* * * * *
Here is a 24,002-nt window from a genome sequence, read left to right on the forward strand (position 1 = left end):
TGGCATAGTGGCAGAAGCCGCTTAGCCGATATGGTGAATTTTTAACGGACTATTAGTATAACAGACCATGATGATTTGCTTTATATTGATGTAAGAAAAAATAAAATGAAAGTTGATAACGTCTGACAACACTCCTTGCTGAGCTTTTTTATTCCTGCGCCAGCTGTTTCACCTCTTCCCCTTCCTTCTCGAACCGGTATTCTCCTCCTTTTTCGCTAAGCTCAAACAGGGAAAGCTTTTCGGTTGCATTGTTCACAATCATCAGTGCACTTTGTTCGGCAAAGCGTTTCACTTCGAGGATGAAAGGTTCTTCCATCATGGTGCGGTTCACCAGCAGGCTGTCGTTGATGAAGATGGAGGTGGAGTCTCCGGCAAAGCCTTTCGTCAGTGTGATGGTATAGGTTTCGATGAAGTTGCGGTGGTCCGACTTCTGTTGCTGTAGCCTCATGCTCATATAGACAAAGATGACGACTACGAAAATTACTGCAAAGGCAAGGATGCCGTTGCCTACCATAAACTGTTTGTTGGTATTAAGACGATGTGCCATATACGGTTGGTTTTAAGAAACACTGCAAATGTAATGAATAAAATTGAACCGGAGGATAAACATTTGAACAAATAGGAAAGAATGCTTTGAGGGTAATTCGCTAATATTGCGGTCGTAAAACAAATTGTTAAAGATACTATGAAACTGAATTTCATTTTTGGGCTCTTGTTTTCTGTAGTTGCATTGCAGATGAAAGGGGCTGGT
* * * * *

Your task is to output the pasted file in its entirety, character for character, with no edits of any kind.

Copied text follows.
Here is a 24,002-nt window from a genome sequence, read left to right on the forward strand (position 1 = left end):
TGGCATAGTGGCAGAAGCCGCTTAGCCGATATGGTGAATTTTTAACGGACTATTAGTATAACAGACCATGATGATTTGCTTTATATTGATGTAAGAAAAAATAAAATGAAAGTTGATAACGTCTGACAACACTCCTTGCTGAGCTTTTTTATTCCTGCGCCAGCTGTTTCACCTCTTCCCCTTCCTTCTCGAACCGGTATTCTCCTCCTTTTTCGCTAAGCTCAAACAGGGAAAGCTTTTCGGTTGCATTGTTCACAATCATCAGTGCACTTTGTTCGGCAAAGCGTTTCACTTCGAGGATGAAAGGTTCTTCCATCATGGTGCGGTTCACCAGCAGGCTGTCGTTGATGAAGATGGAGGTGGAGTCTCCGGCAAAGCCTTTCGTCAGTGTGATGGTATAGGTTTCGATGAAGTTGCGGTGGTCCGACTTCTGTTGCTGTAGCCTCATGCTCATATAGACAAAGATGACGACTACGAAAATTACTGCAAAGGCAAGGATGCCGTTGCCTACCATAAACTGTTTGTTGGTATTAAGACGATGTGCCATATACGGTTGGTTTTAAGAAACACTGCAAATGTAATGAATAAAATTGAACCGGAGGATAAACATTTGAACAAATAGGAAAGAATGCTTTGAGGGTAATTCGCTAATATTGCGGTCGTAAAACAAATTGTTAAAGATACTATGAAACTGAATTTCATTTTTGGGCTCTTGTTTTCTGTAGTTGCATTGCAGATGAAAGGGGCTGGT